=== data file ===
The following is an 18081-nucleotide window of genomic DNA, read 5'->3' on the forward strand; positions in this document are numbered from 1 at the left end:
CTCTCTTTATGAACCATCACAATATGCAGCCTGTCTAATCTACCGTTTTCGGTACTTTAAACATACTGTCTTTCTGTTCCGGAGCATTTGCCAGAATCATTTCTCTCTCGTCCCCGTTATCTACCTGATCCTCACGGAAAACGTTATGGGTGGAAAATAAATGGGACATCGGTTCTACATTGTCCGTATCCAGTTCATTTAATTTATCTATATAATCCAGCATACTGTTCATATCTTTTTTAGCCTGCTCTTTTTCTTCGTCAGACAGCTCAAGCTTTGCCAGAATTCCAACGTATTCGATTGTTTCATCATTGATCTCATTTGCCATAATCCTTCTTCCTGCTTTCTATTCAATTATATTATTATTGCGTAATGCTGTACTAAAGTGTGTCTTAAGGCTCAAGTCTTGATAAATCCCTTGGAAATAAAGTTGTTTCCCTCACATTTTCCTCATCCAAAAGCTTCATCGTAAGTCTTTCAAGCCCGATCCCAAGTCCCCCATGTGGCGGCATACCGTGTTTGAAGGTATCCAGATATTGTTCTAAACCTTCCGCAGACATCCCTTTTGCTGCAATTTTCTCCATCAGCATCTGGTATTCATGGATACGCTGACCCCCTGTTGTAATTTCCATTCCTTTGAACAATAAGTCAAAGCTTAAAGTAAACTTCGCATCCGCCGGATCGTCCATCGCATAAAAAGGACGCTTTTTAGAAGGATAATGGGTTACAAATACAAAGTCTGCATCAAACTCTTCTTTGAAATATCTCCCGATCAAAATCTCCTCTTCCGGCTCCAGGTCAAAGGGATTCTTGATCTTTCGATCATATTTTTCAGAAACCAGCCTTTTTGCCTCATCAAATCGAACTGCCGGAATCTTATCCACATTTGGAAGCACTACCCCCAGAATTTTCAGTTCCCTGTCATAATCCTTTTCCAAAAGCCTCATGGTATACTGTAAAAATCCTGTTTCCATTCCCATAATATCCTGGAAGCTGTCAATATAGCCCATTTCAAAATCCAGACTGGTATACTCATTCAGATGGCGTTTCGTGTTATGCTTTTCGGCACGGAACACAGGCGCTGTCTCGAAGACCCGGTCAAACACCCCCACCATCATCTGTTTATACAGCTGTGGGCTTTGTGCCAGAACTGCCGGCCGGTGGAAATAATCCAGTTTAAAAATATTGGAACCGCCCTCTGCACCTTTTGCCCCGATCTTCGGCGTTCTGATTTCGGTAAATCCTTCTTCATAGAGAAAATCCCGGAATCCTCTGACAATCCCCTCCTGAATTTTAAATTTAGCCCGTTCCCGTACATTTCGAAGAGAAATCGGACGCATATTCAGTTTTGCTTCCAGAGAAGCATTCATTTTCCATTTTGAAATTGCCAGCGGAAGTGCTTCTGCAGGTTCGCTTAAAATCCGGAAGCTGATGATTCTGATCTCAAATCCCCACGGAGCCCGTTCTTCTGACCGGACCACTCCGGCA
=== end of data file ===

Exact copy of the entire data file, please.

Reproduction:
The following is an 18081-nucleotide window of genomic DNA, read 5'->3' on the forward strand; positions in this document are numbered from 1 at the left end:
CTCTCTTTATGAACCATCACAATATGCAGCCTGTCTAATCTACCGTTTTCGGTACTTTAAACATACTGTCTTTCTGTTCCGGAGCATTTGCCAGAATCATTTCTCTCTCGTCCCCGTTATCTACCTGATCCTCACGGAAAACGTTATGGGTGGAAAATAAATGGGACATCGGTTCTACATTGTCCGTATCCAGTTCATTTAATTTATCTATATAATCCAGCATACTGTTCATATCTTTTTTAGCCTGCTCTTTTTCTTCGTCAGACAGCTCAAGCTTTGCCAGAATTCCAACGTATTCGATTGTTTCATCATTGATCTCATTTGCCATAATCCTTCTTCCTGCTTTCTATTCAATTATATTATTATTGCGTAATGCTGTACTAAAGTGTGTCTTAAGGCTCAAGTCTTGATAAATCCCTTGGAAATAAAGTTGTTTCCCTCACATTTTCCTCATCCAAAAGCTTCATCGTAAGTCTTTCAAGCCCGATCCCAAGTCCCCCATGTGGCGGCATACCGTGTTTGAAGGTATCCAGATATTGTTCTAAACCTTCCGCAGACATCCCTTTTGCTGCAATTTTCTCCATCAGCATCTGGTATTCATGGATACGCTGACCCCCTGTTGTAATTTCCATTCCTTTGAACAATAAGTCAAAGCTTAAAGTAAACTTCGCATCCGCCGGATCGTCCATCGCATAAAAAGGACGCTTTTTAGAAGGATAATGGGTTACAAATACAAAGTCTGCATCAAACTCTTCTTTGAAATATCTCCCGATCAAAATCTCCTCTTCCGGCTCCAGGTCAAAGGGATTCTTGATCTTTCGATCATATTTTTCAGAAACCAGCCTTTTTGCCTCATCAAATCGAACTGCCGGAATCTTATCCACATTTGGAAGCACTACCCCCAGAATTTTCAGTTCCCTGTCATAATCCTTTTCCAAAAGCCTCATGGTATACTGTAAAAATCCTGTTTCCATTCCCATAATATCCTGGAAGCTGTCAATATAGCCCATTTCAAAATCCAGACTGGTATACTCATTCAGATGGCGTTTCGTGTTATGCTTTTCGGCACGGAACACAGGCGCTGTCTCGAAGACCCGGTCAAACACCCCCACCATCATCTGTTTATACAGCTGTGGGCTTTGTGCCAGAACTGCCGGCCGGTGGAAATAATCCAGTTTAAAAATATTGGAACCGCCCTCTGCACCTTTTGCCCCGATCTTCGGCGTTCTGATTTCGGTAAATCCTTCTTCATAGAGAAAATCCCGGAATCCTCTGACAATCCCCTCCTGAATTTTAAATTTAGCCCGTTCCCGTACATTTCGAAGAGAAATCGGACGCATATTCAGTTTTGCTTCCAGAGAAGCATTCATTTTCCATTTTGAAATTGCCAGCGGAAGTGCTTCTGCAGGTTCGCTTAAAATCCGGAAGCTGATGATTCTGATCTCAAATCCCCACGGAGCCCGTTCTTCTGACCGGACCACTCCGGCA